the District Attorney’s Office. Archie, Cooper and Porter had begun with the Public Defender’s Office. The founders also shared a commitment to social justice and racial equality in Nevada. This included – and still includes to this day – the LVNBA providing free legal clinics to the minority community to address issues of discrimination and other legal problems. One of the central motivations of the founding was to “bring the message of enlightenment and empowerment to the community through the auspices of the local chapter of the NBA,” remembers Judge Rawlinson. The LVNBA is committed to giving back to the local community by providing financial assistance to students demonstrating an interest in pursuing a legal career while also providing free legal symposiums to the community at large. At the grade school level, the LVNBA provides school supplies to three or four elementary schools during its annual backpack drive. In addition to the backpack drive, this year the LVNBA has also decided to partner with Sedway Middle School with the intention of sparking an early interest in a legal career among low-income and minority students. At the secondary level, the LVNBA awards scholarships/grants to high school students who participate in the LVNBA’s Dr. Martin Luther King, Jr. Drum Major for Justice Essay and Oral Advocacy Competition. The students must write a 1,000-word essay on a designated topic from the perspective of Dr. Martin Luther King, Jr. followed by an oral presentation of the essay. At the college/advanced degree level, the LVNBA works closely with the Black Law Students’ Association at the UNLV Boyd School of Law, providing mentoring and working to identify employment and other opportunities. The LVNBA has a 23-year tradition of providing scholarships to law students who demonstrate a commitment to assisting the most needy and underserved members of the larger community. The Scholarship Gala, which will celebrate its 23rd year in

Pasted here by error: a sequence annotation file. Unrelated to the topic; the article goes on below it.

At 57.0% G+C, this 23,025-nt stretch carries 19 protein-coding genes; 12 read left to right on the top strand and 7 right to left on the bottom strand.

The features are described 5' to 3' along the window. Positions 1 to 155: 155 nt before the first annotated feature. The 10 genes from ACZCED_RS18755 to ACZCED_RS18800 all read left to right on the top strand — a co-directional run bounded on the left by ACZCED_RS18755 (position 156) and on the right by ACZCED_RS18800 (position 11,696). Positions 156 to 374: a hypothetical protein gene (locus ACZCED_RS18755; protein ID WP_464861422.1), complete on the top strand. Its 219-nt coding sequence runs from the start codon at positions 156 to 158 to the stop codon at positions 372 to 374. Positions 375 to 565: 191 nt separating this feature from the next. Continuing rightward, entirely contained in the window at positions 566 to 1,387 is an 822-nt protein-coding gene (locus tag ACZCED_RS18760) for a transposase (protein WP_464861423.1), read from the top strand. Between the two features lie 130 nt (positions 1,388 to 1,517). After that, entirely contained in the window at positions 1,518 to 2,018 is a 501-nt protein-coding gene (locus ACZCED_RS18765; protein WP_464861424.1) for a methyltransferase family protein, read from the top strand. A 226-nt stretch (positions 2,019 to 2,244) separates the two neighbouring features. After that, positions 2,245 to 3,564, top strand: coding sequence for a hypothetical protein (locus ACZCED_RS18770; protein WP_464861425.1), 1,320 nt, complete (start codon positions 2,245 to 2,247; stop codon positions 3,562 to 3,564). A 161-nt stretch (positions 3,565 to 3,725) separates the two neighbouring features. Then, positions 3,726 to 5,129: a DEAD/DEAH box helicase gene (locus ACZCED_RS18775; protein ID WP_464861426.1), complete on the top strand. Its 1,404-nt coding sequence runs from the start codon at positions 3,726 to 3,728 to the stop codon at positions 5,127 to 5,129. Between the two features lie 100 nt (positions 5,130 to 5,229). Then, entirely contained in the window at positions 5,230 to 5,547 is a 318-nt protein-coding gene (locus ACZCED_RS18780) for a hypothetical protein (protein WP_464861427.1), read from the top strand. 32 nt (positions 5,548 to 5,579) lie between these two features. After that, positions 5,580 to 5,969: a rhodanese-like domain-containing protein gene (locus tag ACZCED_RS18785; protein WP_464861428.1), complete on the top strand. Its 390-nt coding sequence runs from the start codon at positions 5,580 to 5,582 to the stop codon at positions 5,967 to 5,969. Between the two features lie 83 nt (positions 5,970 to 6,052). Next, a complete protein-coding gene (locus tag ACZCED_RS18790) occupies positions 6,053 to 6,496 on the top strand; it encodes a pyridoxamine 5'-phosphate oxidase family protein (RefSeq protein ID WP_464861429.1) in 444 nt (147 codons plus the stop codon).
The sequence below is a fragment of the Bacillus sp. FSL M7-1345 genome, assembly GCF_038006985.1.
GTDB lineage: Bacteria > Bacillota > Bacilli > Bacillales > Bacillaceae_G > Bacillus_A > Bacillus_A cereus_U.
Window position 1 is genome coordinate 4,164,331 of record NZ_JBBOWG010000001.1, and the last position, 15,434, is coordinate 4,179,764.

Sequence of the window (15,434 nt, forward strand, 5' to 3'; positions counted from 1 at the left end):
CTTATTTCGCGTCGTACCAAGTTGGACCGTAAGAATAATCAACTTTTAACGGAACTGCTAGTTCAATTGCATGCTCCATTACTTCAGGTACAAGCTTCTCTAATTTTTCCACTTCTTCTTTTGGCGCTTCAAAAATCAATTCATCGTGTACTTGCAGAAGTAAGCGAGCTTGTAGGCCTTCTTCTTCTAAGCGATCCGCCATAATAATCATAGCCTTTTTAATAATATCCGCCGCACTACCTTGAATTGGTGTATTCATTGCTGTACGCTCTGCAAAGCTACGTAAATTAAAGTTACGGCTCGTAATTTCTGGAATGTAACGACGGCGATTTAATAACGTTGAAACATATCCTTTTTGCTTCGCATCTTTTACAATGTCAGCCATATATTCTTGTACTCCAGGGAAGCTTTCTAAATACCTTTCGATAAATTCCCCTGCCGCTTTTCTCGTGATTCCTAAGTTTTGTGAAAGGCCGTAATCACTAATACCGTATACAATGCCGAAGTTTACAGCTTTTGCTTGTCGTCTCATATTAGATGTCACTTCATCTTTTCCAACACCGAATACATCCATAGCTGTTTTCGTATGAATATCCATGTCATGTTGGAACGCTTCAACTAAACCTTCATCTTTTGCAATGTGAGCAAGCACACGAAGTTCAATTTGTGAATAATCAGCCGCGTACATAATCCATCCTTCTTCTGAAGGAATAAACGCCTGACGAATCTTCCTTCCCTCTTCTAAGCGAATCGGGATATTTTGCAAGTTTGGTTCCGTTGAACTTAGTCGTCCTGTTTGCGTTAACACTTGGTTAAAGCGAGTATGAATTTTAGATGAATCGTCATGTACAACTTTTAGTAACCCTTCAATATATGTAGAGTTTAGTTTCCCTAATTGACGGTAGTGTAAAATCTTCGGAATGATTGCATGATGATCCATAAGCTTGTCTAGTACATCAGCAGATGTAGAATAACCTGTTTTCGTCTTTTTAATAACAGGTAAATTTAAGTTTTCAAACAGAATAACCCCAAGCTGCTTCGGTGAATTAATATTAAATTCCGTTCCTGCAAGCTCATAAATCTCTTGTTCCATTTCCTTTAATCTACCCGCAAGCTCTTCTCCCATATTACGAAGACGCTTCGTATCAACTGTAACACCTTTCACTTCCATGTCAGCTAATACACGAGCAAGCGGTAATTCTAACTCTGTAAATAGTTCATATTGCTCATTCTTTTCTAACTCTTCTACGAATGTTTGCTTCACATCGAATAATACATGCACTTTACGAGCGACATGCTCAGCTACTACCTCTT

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2012, was established to have a social event that also created resources for supporting the community. This tradition has continued to this day – with the LVNBA through its non-profit foundation giving over $10,000 in scholarships in 2011 alone. The LVNBA tries to give back to the community through its participation in the Ask a Lawyer program on KCEP 88.1 FM. This is an hour-long radio show where members respond to legal questions from the listeners. Last fall, the LVNBA hosted a Juvenile Justice Symposium where both judges and attorneys presented an all-day workshop for youths relating to the juvenile justice system. In 2011, the LVNBA, in conjunction with the UNLV Boyd School of Law, established an archive that is hosted at the Wiener-Rogers Law Library. The archive is a work in progress that contains a number of oral histories from some of the founding members of the LVNBA in addition to historical documents relating to the association. In 2012, the LVNBA joined the Law Related Education Consortium. The consortium is a group of Nevada law-related education providers coming together to help our Nevada communities understand how our government and legal systems work. We must also recognize that the LVNBA, its members and minority lawyers in general would not have been able to achieve as much as they did without the support of many nonminority attorneys and others in the Las Vegas community. While these individuals are too numerous to acknowledge